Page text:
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Wednesday, 1 November 2017

✉ Daughter of Aithne: The Silver Web [3] - Karin Rita Gastreich

Today author takes over our blog to tell us  how women in history inspired her fantasy series, The Silver Web.

Daughter of Aithne (, Orb Weaver Press 373 pages) is the final book in the trilogy.

"A tale of female oppression, prejudice, and even deadly seduction, EOLYN touches on issues that are deeply relevant to our own society." -Apex Reviews review of EOLYN, Book One of the Silver Web

“The story's greatest triumph is Gastreich's prose, a consistent blend of lyrical verse and dark imageray....Lush, evocative descriptions carry readers through an unforgettable journey.” –Kirkus Reviews review of SWORD OF SHADOWS, Book Two of The Silver Web


|| Synopsis || Teaser: KCR Preview || The Series || Author Guest Post || About the Author || Giveaway & Tour Stops ||


How Women in History Inspired The Silver Web

by Karin Rita Gastreich

Long before I began writing The Silver Web trilogy, I became an avid reader of history and historical fiction. I have a special admiration for women in history, especially in medieval and Renaissance times. I’ve come to realize how women’s stories have been erased time and again, and I am grateful for the historians and authors who seek to reconstruct those stories and return women to their place as equal protagonists on the stage of history.


All the women I’ve read about – and many that I’ve known in real life – inspired, in one way or another, the saga of The Silver Web. But in the interest of keeping my post to a reasonable length, today I will focus on a contemporary author, Gioconda Belli, who’s work had a lasting impact on me during the formative years of my journey as a writer.

Belli is a Nicaraguan author and poet who has published many works. The one that sticks with me the most is El País Bajo Mi Piel (The Country UnderMy Skin), a memoir of her involvement in the Sandinista Revolution of the 1970s and 1980s.


It seems odd that this memoir of modern history would have inspired my medieval fantasy novels, but Belli’s personal story seems to resonate with many universal themes. One of these themes is the importance of poetry and art in maintaining resistance under oppressive regimes. Another, of course, concerns the proactive roles women assume in organizing revolutionary movements.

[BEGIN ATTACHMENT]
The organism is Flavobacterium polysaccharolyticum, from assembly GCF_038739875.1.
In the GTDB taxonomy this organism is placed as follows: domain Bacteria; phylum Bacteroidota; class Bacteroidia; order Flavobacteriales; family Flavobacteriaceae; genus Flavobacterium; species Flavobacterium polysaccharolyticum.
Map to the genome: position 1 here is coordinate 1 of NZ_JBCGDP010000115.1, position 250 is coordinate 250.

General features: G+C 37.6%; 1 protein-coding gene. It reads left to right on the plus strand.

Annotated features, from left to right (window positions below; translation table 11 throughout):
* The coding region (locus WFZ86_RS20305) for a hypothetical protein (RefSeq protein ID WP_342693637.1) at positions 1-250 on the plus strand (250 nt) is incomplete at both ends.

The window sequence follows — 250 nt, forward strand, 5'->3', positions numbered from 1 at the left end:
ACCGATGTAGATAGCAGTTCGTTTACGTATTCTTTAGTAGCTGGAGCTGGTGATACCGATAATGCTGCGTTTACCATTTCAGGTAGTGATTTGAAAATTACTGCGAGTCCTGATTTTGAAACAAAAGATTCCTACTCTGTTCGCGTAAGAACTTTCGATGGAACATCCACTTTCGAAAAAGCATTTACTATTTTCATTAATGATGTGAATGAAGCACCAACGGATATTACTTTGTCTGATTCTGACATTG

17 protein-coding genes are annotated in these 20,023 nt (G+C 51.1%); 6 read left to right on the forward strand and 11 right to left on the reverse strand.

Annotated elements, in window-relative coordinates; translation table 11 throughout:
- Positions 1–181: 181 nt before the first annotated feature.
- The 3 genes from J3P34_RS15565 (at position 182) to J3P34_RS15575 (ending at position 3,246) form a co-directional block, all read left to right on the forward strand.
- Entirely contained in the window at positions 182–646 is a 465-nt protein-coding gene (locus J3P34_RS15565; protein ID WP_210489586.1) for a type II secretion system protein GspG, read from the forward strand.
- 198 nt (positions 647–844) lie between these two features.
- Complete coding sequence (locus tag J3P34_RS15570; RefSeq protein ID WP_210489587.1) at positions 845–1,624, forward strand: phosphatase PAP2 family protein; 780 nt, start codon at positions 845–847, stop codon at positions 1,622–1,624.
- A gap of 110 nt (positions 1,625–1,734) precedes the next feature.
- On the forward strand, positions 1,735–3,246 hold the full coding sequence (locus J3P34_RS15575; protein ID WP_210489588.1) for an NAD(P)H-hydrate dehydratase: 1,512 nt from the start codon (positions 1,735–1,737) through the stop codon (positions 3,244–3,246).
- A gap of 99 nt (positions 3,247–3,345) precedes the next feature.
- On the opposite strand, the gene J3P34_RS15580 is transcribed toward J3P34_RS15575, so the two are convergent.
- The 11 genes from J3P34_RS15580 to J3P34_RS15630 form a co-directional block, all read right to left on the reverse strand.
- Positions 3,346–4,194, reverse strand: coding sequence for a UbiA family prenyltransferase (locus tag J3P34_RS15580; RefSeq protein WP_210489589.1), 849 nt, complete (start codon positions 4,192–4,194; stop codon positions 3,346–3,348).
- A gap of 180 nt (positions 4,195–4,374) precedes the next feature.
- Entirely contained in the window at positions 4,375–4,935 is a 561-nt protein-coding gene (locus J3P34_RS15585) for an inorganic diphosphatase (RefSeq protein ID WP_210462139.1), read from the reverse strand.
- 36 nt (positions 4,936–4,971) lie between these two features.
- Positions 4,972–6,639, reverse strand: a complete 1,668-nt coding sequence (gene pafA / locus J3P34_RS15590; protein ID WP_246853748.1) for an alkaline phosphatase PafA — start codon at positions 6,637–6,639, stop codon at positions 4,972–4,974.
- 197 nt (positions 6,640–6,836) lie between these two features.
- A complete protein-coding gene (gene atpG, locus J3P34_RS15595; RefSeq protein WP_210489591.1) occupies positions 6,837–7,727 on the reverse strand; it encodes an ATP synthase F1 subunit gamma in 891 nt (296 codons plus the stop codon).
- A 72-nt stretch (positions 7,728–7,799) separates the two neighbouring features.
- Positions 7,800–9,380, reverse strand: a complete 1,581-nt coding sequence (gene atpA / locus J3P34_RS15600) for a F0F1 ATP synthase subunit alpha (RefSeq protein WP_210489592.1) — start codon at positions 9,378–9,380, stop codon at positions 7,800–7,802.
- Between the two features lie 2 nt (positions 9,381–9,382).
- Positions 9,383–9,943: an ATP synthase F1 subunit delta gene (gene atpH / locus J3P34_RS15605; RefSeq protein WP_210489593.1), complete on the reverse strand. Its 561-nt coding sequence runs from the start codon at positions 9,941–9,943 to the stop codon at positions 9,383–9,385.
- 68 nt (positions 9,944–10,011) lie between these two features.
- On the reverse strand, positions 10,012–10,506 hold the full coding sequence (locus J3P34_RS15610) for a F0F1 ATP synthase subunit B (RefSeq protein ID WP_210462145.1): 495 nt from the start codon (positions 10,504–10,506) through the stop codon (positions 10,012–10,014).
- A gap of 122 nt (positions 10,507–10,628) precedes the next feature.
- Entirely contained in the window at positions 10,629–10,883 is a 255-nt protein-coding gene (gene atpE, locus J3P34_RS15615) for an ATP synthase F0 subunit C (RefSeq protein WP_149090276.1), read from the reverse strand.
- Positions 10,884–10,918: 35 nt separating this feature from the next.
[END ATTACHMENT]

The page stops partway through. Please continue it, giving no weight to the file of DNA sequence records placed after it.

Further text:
Belli’s memoir illustrates how even in revolution, women often find themselves marginalized. Men who assert control over revolutionary movements often do this on the (predictably masculine) assumption that what’s good for them is good for everyone. As a result, the situation of women doesn’t necessarily change even as one regime is toppled and replaced by another. This is especially frustrating in cases like the Sandinista Revolution, where women like Belli had a significant role in overthrowing a terrible dictatorship.


Finally, I was deeply impressed by Belli’s honesty when it came to women’s sexuality; in particular, her personal experiences with romance and love. I wanted to achieve that level of honesty in my novels; to paint my characters as complex women whose ambitions and passions are not always predictable, and who do not under any circumstances shape their behavior to serve stereotypical expectations.

Belli is only one of countless women who have inspired me. Reaching deeper into history, I could also mention Elizabeth I, Eleanor of Aquitaine, and the Tigress of Forli, among others.



The women of The Silver Web were very much modeled after these medieval and Renaissance heroines, and those of you who know their stories will undoubtedly see their reflections in the pages of my novels.

How about you? What women in history have inspired you, and why?

Daughter of Aithne
Available NOW!

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